California’s $2bn court IT project ruled “appalling”

A $2 billion, 10-year project to build a unified IT system for the US state of California’s courts has been slammed as “appalling” by an official enquiry, Courthouse News Service reports.

The unfinished project, which began in 2001 and has so far cost California tax payers $1.9 billion, has been grossly mismanaged from day one, the state’s Joint Legislative Audit Committee found. "We’ve seen nothing but incompetence from the start to where we are today,” Judge Tia Fisher said.

Court employees told the enquiry that the new system is “cumbersome and inefficient”, with many tasks taking longer to complete than under the previous system. Originally due for completion this year, it will now not be finished until at least 2015.

Auditors found the project had been let down by “poor cost estimates and uncertain funding”. The contract, with accounting and management consultancy giant Deloitte, has been amended 102 times, costing the state hundreds of millions of dollars.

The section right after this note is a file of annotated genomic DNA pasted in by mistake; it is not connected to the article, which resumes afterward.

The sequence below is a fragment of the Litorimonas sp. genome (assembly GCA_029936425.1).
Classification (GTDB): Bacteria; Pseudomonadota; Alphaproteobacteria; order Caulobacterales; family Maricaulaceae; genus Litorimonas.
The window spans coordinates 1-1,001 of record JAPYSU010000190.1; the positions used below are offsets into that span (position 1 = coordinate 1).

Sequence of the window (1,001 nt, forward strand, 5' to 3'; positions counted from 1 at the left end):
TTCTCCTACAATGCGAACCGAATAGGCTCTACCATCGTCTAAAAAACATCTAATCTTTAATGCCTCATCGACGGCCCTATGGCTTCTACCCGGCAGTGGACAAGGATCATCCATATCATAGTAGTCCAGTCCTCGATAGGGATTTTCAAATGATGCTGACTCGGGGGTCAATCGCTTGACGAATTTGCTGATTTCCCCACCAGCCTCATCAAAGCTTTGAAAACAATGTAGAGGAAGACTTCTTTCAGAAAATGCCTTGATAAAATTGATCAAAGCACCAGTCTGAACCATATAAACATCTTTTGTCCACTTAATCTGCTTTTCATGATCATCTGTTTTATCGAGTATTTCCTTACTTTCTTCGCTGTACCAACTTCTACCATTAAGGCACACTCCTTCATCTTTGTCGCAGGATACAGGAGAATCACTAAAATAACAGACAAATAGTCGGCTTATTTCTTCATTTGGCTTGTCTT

Legislators remarked that at a time when funding cuts mean the California court service is making redundancies, this project’s failure calls its financial oversight capability into question. “This audit highlights the misplaced priorities and careless spending that make people distrust their government,” said Democrat assembly member Bonnie Lowenthal.

The UK’s court service has also struggled with its IT projects. The Libra case management system, which was delivered seven years late and £260 million over budget, was once described by the chairman of the Public Accounts Committee as “one of the worst IT projects I have ever seen”.

Pete Swabey

Pete Swabey

Pete was Editor of Information Age and head of technology research for Vitesse Media plc from 2005 to 2013, before moving on to be Senior Editor and then Editorial Director at The Economist Intelligence...

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